Greene, Torkelson helping each other out

Detroit Tigers

DETROIT — For all the struggles Spencer Torkelson has experienced in his first few months as a Major Leaguer, he has remained a very disciplined hitter. He rarely chases pitches outside the zone — his chase rate is in the 82nd percentile among all big-leaguers — which is what made his offer at Dennis Santana’s 2-2 slider down and off the plate seem troublesome.

But instead of an inning-ending strikeout, Torkelson reached out and got enough of the breaking ball to flare a ball into center field. The resulting two-run single put the Tigers ahead for good in Sunday’s 7-3 win over the Rangers.

“It’s huge for the game,” manager A.J. Hinch said, “let alone his own psyche and his own confidence. Just being part of a win, it’s a long time coming.”

Said Torkelson: “Good things happen when you just get the ball moving forward. … I was going to put that ball in play no matter what.”

Call it the Riley Greene effect. Hinch doesn’t mind it; he joked to Greene during Saturday’s win that he had fixed Tork at the plate.

While the questions leading up to Greene’s promotion from Triple-A Toledo a couple of days ago centered on what kind of impact Greene could make in the big leagues, an underlying mystery was what impact he could have on Torkelson. The former top prospect had largely ridden out the rookie experience on his own ever since Greene’s fractured right foot in Spring Training meant that Torkelson would open the season in Detroit while Greene would open on the Triple-A injured list.

It wasn’t necessarily a factor in the call, but it was a curiosity. Before Greene’s injury, they’d been tied together so closely since Summer Camp in 2020 that Hinch has even batted them back-to-back in the lineup on most days dating back to Spring Training.

“In Greene and Tork, the relationship is obvious. They’ve talked about it since instructional league,” Hinch said. “I remember the story of those guys competing against each other, being the captains of their [instructional league] teams.

“I think what is probably under-talked about or understated is that Tork really hasn’t had a ton of guys he relates to in the clubhouse. And that’s not saying they’re not taking him under their wing; they are. But 21, 22 years old is pretty young to be in a Major League clubhouse and trying to navigate your way through breaking into the big leagues, and now he’s got his boy with him. It is nice to have one of your own kind to have dinner and spend some time. I think they’re going to live together. That has to pay dividends for both.

“Ironically, everyone’s crediting Riley as the one that’s going to make Tork relax and feel better about himself, but I think it’s mutual. We’re hopeful. I put them next to each other in the lineup. I don’t know if it’s going to necessarily always be that way, but I believe it.”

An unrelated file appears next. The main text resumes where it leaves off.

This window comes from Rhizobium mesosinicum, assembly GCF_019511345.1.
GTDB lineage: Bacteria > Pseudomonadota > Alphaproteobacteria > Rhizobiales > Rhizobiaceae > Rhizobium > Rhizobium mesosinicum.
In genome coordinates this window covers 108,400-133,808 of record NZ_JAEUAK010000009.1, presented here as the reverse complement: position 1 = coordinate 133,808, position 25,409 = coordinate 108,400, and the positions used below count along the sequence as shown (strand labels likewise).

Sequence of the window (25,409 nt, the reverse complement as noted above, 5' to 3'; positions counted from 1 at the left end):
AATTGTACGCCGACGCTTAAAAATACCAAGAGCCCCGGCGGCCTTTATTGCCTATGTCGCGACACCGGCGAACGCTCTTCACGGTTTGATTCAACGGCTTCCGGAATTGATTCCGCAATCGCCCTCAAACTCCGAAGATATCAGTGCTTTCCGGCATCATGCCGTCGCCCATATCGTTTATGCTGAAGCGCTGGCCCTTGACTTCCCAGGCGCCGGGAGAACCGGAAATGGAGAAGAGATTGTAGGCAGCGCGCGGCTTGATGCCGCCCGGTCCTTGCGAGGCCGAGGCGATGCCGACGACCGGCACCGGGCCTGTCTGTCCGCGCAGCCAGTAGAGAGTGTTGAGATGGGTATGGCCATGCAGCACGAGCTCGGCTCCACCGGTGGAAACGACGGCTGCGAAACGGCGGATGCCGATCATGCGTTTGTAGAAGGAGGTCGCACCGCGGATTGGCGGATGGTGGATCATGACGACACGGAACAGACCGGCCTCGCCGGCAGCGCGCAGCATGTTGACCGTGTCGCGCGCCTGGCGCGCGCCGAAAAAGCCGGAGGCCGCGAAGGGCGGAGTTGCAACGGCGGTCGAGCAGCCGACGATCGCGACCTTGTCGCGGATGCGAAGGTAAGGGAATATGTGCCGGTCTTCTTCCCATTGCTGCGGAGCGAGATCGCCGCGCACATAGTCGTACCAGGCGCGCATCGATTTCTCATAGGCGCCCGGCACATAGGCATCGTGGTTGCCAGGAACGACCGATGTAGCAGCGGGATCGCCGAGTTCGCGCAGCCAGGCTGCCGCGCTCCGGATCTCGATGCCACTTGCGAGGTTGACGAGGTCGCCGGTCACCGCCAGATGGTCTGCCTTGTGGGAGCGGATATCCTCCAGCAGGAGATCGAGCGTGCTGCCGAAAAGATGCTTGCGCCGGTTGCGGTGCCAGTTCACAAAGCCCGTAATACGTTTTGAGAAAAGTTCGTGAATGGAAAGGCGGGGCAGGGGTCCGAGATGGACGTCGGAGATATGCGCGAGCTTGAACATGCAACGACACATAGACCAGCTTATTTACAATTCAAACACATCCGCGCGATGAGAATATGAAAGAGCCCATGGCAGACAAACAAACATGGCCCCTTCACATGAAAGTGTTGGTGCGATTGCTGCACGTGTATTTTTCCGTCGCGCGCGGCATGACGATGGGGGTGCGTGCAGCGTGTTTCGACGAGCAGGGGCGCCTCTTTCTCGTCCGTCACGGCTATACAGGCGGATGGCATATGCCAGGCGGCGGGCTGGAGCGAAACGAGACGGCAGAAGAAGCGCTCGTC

Through two games as Major League teammates, Greene has two hits and four walks, including two walks Sunday. His fifth-inning, two-out walk not only chased Rangers starter Dane Dunning from the game, but loaded the bases for Torkelson against Santana.

Torkelson added another single leading off the eighth inning against another former top overall Draft pick, Rangers reliever Matt Bush. The two-hit game was Torkelson’s second in a row; he had consecutive multi-hit games just one other time this season.

Torkelson was one of the first players to say Greene could be a spark for the Tigers upon learning of his call-up Friday. Two wins and 21 runs later, he says hitting is contagious.

“Having Riley Greene in the lineup always helps, no matter what team it is,” Torkelson said. “I’m glad he’s on our team.”

This is largely the lineup the Tigers thought they would be taking into the season before Greene’s injury. While Greene has had a couple singles, his plate discipline and knowledge of the strike zone has been badly needed on a team that ranks near the bottom of the league in walks and near the top in chase rate.

“He’s not going to get a hit every game,” Hinch said, “but he’s going to put up pretty good at-bats when he’s locked in.”

Greene is the fifth MLB Pipeline Top 100 prospect to debut with Detroit in the last three seasons, joining Casey Mize, Tarik Skubal, Matt Manning and Spencer Torkelson. Add in former first-round pick Alex Faedo and former 27th-rounder Beau Brieske, and the biggest fruits of the Tigers rebuild have all reached the Major Leagues. In many ways, the future has arrived, and many of these Tigers have a chance to grow together going forward.

On the flip side, that means the future is now. Infielder Ryan Kreidler, Detroit’s No. 6 prospect, might be the only prospect left who could have an impact this season, and that isn’t certain. Left-hander Joey Wentz, the Tigers’ No. 11 prospect, could rejoin the rotation later if he recovers from his shoulder issue. Otherwise, aside from a couple pitching prospects, the next wave of young talent is at least a year away.

The waiting game is largely over.

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